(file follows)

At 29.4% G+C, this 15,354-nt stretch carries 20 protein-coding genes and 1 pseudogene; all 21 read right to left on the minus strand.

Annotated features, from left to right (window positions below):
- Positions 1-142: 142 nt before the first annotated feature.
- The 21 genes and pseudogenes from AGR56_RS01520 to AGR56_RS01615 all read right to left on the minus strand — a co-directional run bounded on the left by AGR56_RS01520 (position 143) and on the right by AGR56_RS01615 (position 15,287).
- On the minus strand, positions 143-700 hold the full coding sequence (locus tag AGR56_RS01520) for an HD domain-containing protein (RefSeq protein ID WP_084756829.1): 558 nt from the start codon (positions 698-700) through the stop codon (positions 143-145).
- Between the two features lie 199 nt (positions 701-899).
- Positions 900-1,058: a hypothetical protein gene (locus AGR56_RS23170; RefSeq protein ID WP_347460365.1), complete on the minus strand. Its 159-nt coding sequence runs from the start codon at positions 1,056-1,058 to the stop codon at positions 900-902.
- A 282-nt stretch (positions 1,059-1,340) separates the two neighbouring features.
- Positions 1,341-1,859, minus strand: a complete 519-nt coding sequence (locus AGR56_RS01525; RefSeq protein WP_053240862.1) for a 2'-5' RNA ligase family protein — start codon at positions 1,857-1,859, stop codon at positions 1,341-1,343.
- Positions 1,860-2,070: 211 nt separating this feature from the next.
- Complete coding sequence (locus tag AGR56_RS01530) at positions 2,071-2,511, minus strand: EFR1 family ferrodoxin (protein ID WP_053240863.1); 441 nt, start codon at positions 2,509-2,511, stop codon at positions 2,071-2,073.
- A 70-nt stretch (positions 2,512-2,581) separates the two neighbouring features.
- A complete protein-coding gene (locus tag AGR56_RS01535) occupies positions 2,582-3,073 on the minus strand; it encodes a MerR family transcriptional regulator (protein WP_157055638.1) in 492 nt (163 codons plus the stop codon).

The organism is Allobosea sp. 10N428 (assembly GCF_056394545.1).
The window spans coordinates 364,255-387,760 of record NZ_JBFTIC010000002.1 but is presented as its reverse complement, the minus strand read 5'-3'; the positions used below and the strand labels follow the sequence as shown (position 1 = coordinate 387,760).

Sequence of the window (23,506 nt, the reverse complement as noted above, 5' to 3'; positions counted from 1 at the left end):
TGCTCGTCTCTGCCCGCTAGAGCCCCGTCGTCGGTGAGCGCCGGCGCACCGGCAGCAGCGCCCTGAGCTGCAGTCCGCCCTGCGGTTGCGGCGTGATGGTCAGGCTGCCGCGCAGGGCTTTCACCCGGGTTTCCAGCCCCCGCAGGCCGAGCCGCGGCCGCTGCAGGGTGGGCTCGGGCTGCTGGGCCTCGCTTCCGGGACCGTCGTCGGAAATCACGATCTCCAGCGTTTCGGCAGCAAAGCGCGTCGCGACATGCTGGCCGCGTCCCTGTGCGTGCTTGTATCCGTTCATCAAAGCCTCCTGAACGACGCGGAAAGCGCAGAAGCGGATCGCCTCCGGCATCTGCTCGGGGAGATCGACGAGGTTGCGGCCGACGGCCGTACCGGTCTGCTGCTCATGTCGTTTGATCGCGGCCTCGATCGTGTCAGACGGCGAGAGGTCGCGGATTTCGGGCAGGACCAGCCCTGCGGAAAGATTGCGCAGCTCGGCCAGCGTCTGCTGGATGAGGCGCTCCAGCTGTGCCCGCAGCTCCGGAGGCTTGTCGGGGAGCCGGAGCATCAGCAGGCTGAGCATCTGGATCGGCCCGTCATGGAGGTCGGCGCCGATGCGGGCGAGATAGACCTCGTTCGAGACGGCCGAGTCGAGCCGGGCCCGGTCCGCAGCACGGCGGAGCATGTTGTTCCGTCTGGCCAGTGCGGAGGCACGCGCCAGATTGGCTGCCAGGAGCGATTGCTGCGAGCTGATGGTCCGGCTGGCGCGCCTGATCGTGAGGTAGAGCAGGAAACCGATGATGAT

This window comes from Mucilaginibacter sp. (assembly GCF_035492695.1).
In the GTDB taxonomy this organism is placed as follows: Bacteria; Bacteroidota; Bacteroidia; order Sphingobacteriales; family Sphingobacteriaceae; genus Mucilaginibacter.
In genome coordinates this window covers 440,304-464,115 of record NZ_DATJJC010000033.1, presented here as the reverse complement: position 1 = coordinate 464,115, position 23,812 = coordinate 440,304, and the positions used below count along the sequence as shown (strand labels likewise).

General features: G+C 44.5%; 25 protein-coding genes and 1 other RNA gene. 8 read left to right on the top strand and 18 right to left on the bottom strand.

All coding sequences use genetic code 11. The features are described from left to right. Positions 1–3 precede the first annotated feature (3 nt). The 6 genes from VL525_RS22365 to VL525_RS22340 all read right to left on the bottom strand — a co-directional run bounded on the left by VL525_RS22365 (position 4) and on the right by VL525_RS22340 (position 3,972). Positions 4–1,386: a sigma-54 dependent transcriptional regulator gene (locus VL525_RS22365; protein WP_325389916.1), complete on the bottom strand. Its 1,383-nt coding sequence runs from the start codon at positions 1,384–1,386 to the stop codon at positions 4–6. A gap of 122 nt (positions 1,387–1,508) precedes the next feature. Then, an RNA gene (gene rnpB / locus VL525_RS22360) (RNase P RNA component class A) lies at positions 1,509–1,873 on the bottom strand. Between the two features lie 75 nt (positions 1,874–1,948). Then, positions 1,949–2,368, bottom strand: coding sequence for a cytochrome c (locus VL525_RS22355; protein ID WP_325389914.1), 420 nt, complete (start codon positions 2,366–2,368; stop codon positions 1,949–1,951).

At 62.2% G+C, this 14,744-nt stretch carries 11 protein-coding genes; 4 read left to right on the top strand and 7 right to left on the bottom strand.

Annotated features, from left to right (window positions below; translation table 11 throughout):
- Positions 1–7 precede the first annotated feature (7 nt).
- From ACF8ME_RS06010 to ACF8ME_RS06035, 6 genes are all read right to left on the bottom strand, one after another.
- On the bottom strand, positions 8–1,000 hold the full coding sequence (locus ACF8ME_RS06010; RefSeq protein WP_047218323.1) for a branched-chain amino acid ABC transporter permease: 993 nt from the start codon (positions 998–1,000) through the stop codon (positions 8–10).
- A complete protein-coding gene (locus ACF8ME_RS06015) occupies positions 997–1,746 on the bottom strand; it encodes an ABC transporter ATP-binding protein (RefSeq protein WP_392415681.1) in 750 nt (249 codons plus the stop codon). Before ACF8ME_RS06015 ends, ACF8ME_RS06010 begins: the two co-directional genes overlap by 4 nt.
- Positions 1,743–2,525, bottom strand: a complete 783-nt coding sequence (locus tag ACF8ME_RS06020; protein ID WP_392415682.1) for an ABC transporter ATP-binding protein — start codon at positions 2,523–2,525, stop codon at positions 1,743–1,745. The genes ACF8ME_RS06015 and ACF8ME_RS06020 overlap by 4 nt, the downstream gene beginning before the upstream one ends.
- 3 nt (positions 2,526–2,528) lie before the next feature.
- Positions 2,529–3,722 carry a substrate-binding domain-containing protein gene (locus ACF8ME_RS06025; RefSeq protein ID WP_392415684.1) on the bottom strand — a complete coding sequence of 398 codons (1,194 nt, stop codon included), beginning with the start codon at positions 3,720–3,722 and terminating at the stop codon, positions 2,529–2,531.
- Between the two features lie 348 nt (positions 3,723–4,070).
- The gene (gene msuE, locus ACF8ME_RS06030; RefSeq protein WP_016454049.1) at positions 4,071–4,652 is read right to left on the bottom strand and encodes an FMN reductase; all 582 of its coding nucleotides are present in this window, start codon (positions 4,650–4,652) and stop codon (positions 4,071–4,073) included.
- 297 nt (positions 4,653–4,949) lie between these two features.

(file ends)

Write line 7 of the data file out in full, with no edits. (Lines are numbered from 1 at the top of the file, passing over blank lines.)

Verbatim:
- Positions 900-1,058: a hypothetical protein gene (locus AGR56_RS23170; RefSeq protein ID WP_347460365.1), complete on the minus strand. Its 159-nt coding sequence runs from the start codon at positions 1,056-1,058 to the stop codon at positions 900-902.